Connecticut workers who toil at repetitive and physical jobs may develop a condition. This condition is known as carpal tunnel syndrome and causes tingling and numbness in the hand or arm of the worker. It develops in a person’s hand and arm, and is created by a pinched nerve in the wrist.

Everyone has a narrow passageway on the palm side of his or her wrist known as the carpal tunnel, which protects both an essential nerve and nine tendons. When this nerve becomes pinched, a person with carpal tunnel syndrome experiences numbness, tingling and weakness.

When the median nerve in a person’s wrist is compressed, it may be clear that a person has developed carpal tunnel syndrome, but it can be difficult to identify a particular cause. Often, a person has experienced a number of factors that lead to the condition.

Workplace factors may contribute to a person developing carpal tunnel syndrome. For example, a person who works on an assembly line in a job that requires him or her to repetitively flex his or her wrist may be more likely to develop a pinched nerve characteristic of carpal tunnel syndrome due to the pressure exerted.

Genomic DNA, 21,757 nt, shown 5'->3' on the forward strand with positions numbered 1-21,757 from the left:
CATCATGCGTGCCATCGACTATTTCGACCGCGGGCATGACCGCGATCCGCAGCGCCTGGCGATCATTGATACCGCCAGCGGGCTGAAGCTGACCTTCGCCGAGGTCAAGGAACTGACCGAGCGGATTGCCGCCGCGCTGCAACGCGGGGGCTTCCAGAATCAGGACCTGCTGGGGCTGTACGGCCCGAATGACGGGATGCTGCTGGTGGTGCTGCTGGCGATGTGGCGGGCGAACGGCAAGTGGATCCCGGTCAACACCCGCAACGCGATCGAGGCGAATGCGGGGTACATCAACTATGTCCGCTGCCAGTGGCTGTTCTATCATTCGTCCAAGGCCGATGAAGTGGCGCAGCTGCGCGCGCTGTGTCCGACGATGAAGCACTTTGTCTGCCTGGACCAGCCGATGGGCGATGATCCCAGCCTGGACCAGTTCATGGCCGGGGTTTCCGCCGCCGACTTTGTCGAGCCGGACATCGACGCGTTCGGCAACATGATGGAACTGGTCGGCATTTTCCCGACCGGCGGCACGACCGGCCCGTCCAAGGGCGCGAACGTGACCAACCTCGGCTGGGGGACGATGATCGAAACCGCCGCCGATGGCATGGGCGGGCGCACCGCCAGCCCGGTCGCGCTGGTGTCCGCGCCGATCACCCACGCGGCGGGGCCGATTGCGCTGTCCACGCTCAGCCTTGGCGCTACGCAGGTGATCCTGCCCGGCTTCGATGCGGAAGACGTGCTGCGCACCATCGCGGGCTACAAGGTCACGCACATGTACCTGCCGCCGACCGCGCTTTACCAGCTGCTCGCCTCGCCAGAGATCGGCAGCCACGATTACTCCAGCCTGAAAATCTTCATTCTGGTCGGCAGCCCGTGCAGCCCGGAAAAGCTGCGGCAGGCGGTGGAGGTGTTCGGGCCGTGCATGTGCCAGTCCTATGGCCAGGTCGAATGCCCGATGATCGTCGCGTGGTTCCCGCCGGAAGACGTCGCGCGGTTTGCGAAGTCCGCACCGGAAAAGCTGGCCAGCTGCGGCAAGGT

It is possible to obtain therapy to restore function to a person’s wrist and hand, though carpal tunnel syndrome may necessitate surgery, therefore, resulting in extensive medical expenses. It is likely that a person with carpal tunnel syndrome will need to rest his or her wrist and hand to let the condition heal.

In the event a Connecticut worker is experiencing carpal tunnel syndrome, he or she may qualify for workers’ compensation benefits. It may be beneficial to seek legal counsel for assistance in pursuing benefits for the potentially work-related illness of carpal tunnel syndrome.

Source:, “Diseases and Conditions: Carpal tunnel syndrome,” accessed Nov. 20, 2015